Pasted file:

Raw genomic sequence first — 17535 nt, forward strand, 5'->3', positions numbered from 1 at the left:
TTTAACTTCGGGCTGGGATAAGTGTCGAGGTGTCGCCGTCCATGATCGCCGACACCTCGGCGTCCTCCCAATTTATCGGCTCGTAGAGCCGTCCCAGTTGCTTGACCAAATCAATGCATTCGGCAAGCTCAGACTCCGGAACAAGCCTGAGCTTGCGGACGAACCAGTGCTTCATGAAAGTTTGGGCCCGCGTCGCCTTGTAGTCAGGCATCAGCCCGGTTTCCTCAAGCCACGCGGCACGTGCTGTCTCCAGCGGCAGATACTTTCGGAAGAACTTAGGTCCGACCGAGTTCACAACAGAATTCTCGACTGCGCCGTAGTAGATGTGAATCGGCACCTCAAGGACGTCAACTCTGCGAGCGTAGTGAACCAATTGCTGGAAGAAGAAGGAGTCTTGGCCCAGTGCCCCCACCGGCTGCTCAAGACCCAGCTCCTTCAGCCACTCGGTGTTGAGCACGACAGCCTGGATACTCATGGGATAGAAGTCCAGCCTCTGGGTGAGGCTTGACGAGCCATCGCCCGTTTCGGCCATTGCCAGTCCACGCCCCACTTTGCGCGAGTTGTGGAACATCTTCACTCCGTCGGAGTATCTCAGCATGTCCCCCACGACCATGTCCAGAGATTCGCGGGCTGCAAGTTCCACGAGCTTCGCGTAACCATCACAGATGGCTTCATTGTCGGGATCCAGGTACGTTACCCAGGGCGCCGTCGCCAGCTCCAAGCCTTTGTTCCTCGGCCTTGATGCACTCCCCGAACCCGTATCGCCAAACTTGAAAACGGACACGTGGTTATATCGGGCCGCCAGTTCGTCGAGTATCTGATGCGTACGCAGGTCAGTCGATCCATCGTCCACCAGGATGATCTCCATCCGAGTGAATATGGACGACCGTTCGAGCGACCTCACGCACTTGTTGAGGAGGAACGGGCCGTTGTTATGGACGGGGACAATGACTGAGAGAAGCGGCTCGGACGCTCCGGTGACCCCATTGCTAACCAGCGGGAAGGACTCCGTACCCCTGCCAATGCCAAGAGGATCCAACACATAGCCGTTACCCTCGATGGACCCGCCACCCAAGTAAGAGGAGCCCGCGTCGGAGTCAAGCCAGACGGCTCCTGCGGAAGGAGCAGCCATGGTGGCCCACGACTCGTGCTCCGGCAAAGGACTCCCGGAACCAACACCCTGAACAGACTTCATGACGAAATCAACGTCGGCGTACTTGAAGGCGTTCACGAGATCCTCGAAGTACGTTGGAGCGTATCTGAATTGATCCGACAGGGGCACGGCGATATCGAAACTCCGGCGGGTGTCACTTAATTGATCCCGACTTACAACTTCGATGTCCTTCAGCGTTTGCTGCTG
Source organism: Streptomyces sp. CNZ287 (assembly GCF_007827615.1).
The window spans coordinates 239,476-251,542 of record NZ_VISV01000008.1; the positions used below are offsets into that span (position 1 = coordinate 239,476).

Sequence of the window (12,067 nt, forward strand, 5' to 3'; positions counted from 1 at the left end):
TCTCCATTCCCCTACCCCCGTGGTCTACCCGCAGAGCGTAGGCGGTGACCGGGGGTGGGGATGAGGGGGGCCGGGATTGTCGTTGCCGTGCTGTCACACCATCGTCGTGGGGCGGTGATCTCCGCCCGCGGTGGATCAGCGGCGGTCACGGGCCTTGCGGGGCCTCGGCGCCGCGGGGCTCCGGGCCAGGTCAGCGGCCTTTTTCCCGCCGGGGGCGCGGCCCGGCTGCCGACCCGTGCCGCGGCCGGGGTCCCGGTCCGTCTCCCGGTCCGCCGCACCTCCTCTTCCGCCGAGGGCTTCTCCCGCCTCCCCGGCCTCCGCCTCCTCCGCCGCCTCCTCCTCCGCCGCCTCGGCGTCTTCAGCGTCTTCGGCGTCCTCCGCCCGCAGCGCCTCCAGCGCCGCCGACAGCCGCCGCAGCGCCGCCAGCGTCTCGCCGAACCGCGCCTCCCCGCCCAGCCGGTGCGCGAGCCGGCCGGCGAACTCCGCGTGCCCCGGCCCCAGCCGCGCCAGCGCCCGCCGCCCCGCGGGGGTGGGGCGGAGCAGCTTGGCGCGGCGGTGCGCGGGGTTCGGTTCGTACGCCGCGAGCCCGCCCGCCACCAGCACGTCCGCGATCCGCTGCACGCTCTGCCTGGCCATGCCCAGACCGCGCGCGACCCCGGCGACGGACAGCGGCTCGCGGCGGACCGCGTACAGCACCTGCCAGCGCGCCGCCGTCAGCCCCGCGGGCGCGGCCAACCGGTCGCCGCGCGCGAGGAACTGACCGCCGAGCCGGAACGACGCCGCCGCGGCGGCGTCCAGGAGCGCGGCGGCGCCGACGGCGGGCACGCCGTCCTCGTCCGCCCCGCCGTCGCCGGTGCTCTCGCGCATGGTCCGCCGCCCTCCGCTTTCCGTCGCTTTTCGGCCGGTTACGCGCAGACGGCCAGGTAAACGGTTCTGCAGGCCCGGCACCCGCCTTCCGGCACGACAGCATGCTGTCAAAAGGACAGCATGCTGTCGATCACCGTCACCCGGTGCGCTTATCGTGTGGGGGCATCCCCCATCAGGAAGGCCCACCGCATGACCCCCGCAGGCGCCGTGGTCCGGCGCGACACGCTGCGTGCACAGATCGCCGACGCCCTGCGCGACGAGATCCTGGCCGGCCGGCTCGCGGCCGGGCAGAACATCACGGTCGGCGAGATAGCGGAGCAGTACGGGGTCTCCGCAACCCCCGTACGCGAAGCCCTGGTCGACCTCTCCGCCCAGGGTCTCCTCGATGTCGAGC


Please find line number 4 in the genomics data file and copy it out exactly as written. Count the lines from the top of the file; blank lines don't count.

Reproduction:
The window spans coordinates 239,476-251,542 of record NZ_VISV01000008.1; the positions used below are offsets into that span (position 1 = coordinate 239,476).